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Resistors and?

Discussion in 'General Electronics Chat' started by Electronman, Apr 3, 2009.

  1. Electronman

    Electronman New Member

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    Thanks, Ron,

    A question which comes to my mind is that if the R4 and R3 have this relationship (R3/(R3+R4)=0.75
    Then every pair of resistors will work instead of those both originals while their relationship is 0.75, right?

    By the way I guess with 100% modulation I will lose my carrier while I need it, right?

    So what's your idea if I am able to use your current modification so that it handles a dynamic mic? I do not know if that gain (150) is sufficient for a dynami8c mic?
     
  2. Roff

    Roff Well-Known Member

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    0.75 is not optimum for TL072, because it does not have rail-to-rail outputs. The ratio for TL072 is about 0.69.

    No the carrier is still present with 100% modulation.

    I don't know how much output a dynamic mic has,
     
  3. Electronman

    Electronman New Member

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    But is my assumption right?

    Ops. So how we remove carrier freq? I know that balanced modulators have a pot to remove it. I was thinking that those modulators do so with making the modulation index to 100%?
     
  4. dave

    Dave New Member

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  5. Roff

    Roff Well-Known Member

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    Yes, the ratio is all that is important, but you must take the resistor values into account when choosing the value of the AC coupling cap that brings in the audio.



    All this time you have been making an amplitude (unbalanced) modulator. If you are wanting to experiment with air nonlinearity and the demodulation effect caused by it, I think, from what I have read, that you want an unbalanced modulator.
    Maybe this is not what you are trying to do.:confused:
     
    Last edited: May 4, 2009
  6. Electronman

    Electronman New Member

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    Are you meaning that I must consider the R4 and R3 when I chose the cap or you were meant about R10?
    I never underestood for what aim those AC coupling (the resistor in series with that cap) are for.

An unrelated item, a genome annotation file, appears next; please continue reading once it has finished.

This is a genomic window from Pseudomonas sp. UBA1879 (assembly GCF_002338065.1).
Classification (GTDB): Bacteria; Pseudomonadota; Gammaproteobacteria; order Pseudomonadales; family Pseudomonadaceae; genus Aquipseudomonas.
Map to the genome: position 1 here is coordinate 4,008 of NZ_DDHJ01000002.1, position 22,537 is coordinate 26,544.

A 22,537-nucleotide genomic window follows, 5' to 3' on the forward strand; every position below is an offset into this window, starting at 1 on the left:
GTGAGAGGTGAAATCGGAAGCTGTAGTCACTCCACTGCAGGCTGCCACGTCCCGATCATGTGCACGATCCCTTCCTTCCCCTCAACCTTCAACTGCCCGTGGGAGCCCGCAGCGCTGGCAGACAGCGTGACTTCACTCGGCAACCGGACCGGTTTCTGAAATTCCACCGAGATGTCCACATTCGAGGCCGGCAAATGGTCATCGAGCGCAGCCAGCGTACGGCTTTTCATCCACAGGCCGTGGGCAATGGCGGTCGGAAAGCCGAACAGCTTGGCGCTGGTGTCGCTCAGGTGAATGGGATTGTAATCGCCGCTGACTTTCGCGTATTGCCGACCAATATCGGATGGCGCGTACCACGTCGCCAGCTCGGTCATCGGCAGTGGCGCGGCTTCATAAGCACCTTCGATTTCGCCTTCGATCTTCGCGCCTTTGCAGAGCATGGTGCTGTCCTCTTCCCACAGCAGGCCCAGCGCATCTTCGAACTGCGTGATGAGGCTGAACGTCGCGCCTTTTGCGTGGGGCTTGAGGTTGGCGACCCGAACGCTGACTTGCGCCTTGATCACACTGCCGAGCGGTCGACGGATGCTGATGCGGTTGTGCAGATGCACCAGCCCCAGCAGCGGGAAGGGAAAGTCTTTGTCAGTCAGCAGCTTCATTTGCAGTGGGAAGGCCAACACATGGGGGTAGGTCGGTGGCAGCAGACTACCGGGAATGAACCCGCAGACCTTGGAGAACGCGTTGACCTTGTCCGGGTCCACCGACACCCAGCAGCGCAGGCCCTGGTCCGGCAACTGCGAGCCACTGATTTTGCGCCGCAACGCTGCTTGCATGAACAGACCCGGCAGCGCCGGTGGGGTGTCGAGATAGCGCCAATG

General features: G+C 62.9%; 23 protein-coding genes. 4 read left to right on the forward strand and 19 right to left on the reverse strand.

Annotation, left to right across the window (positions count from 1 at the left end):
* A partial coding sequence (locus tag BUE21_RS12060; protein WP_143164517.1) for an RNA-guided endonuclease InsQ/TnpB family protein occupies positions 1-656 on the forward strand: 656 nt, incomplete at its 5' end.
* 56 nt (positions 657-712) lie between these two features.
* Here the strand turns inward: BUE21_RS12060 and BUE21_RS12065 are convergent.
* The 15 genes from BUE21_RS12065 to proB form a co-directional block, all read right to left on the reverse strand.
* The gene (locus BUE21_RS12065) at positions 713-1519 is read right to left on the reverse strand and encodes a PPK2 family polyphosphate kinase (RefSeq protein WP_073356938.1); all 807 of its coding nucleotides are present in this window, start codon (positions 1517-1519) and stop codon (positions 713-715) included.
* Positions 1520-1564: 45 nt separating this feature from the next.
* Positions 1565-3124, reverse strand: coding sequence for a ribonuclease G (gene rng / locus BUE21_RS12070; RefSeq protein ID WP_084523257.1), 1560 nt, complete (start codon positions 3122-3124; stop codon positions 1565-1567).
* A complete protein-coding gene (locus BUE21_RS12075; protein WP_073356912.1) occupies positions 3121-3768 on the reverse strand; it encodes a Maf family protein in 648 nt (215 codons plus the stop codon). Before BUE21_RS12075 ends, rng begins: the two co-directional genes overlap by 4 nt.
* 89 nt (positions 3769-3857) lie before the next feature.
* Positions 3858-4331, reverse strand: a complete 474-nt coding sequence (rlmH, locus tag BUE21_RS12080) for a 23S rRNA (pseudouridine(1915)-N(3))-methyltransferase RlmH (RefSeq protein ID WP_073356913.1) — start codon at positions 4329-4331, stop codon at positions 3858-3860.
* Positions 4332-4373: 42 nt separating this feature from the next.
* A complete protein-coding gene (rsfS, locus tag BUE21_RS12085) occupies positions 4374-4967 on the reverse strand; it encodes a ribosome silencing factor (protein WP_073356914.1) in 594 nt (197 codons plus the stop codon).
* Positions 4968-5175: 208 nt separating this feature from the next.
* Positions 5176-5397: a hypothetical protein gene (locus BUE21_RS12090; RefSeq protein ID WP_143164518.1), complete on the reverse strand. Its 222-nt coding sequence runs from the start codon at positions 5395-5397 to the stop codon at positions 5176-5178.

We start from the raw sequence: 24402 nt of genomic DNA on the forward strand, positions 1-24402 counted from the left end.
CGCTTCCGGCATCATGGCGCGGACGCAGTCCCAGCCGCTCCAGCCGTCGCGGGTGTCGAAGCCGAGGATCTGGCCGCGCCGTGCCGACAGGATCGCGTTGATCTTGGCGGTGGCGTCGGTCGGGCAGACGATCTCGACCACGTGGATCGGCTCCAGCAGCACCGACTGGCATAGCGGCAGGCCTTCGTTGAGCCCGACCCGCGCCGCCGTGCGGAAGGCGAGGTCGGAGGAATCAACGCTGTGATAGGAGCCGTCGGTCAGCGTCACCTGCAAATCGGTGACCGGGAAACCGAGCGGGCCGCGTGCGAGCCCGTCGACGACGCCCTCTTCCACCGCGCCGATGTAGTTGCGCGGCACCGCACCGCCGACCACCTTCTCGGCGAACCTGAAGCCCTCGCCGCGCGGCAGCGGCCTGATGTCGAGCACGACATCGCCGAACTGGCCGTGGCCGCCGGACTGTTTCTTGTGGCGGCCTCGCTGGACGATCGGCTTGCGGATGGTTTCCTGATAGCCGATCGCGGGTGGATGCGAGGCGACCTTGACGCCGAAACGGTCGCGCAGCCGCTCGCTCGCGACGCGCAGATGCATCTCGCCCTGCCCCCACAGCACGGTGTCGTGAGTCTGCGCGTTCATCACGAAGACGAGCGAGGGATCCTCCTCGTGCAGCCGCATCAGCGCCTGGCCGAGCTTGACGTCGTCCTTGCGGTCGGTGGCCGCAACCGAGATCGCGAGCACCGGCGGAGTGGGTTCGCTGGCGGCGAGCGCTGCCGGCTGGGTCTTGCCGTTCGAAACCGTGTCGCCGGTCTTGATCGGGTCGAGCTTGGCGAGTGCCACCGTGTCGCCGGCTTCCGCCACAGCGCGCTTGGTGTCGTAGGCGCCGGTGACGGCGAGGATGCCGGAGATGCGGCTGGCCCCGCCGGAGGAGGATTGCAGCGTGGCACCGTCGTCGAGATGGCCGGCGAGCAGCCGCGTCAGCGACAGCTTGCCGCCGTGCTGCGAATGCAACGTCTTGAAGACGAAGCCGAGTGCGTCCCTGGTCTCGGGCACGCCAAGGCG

Thats exactly what I want to do. I do not need a balanced modulator but before reading your other post I was think that 100% modulation means that the carrier will be removed at the spectrum. thats why I asked you if I have the carrier yet with 100% modulation.
    It seems I was wrong about that. and as you told my modulator has the carrier at its output even with 100% modulation index (that's what I want).
     
  7. Roff

    Roff Well-Known Member

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    I am not going to try to teach you the fundamentals of RC circuits. You can learn a lot about electronics by reading something like the E-book at AllAboutCircuits.
     
  8. audioguru

    audioguru Well-Known Member Most Helpful Member

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    A dynamic mic has about the same output level as an electret mic, about 5mV to 15mv RMS when speaking in a normal conversational level at a distance of about 20cm.

    An electret mic and the 10k resistor that powers it from 9V is about 3.3k ohms so its preamp should have an input impedance of at least 16k ohms. An low noise opamp with FET inputs will have low noise.

    A dynamic mic is an impedance of about 150 ohms to 600 ohms and should have a preamp with an input impedance of 1.2k to 3k. A transistor or inverting low noise opamp can be used.
     
  9. ericgibbs

    ericgibbs Well-Known Member Most Helpful Member

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    hi agu,
    You been off air for a few days.:)

    Thought you might find a use for this LTSpice.zip
     

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  10. audioguru

    audioguru Well-Known Member Most Helpful Member

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  11. Electronman

    Electronman New Member

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    I just did not understand your meaning at your other post.